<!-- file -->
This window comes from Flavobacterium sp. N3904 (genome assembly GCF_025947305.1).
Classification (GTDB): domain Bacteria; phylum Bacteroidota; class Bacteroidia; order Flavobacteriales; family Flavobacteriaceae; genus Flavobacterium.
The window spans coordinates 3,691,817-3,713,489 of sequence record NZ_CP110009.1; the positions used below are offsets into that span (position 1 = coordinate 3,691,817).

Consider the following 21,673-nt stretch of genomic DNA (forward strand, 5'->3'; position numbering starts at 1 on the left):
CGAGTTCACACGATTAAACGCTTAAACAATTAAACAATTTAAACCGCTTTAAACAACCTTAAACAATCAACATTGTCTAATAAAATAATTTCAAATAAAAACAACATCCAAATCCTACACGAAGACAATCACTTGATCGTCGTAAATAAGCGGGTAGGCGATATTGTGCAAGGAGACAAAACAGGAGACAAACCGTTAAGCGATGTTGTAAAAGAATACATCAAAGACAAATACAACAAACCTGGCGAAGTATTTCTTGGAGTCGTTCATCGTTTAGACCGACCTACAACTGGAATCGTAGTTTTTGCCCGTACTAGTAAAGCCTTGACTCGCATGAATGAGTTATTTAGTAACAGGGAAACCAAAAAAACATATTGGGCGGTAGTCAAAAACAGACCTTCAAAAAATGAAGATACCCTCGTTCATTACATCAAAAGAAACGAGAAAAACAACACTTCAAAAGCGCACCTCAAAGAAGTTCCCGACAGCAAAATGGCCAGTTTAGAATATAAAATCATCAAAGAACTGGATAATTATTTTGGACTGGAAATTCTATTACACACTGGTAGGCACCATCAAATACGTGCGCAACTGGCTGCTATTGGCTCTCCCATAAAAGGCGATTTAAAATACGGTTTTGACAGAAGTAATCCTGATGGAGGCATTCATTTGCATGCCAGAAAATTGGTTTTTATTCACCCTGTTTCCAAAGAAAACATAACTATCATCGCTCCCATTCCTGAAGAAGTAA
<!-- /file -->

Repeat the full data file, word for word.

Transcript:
This window comes from Flavobacterium sp. N3904 (genome assembly GCF_025947305.1).
Classification (GTDB): domain Bacteria; phylum Bacteroidota; class Bacteroidia; order Flavobacteriales; family Flavobacteriaceae; genus Flavobacterium.
The window spans coordinates 3,691,817-3,713,489 of sequence record NZ_CP110009.1; the positions used below are offsets into that span (position 1 = coordinate 3,691,817).

Consider the following 21,673-nt stretch of genomic DNA (forward strand, 5'->3'; position numbering starts at 1 on the left):
CGAGTTCACACGATTAAACGCTTAAACAATTAAACAATTTAAACCGCTTTAAACAACCTTAAACAATCAACATTGTCTAATAAAATAATTTCAAATAAAAACAACATCCAAATCCTACACGAAGACAATCACTTGATCGTCGTAAATAAGCGGGTAGGCGATATTGTGCAAGGAGACAAAACAGGAGACAAACCGTTAAGCGATGTTGTAAAAGAATACATCAAAGACAAATACAACAAACCTGGCGAAGTATTTCTTGGAGTCGTTCATCGTTTAGACCGACCTACAACTGGAATCGTAGTTTTTGCCCGTACTAGTAAAGCCTTGACTCGCATGAATGAGTTATTTAGTAACAGGGAAACCAAAAAAACATATTGGGCGGTAGTCAAAAACAGACCTTCAAAAAATGAAGATACCCTCGTTCATTACATCAAAAGAAACGAGAAAAACAACACTTCAAAAGCGCACCTCAAAGAAGTTCCCGACAGCAAAATGGCCAGTTTAGAATATAAAATCATCAAAGAACTGGATAATTATTTTGGACTGGAAATTCTATTACACACTGGTAGGCACCATCAAATACGTGCGCAACTGGCTGCTATTGGCTCTCCCATAAAAGGCGATTTAAAATACGGTTTTGACAGAAGTAATCCTGATGGAGGCATTCATTTGCATGCCAGAAAATTGGTTTTTATTCACCCTGTTTCCAAAGAAAACATAACTATCATCGCTCCCATTCCTGAAGAAGTAA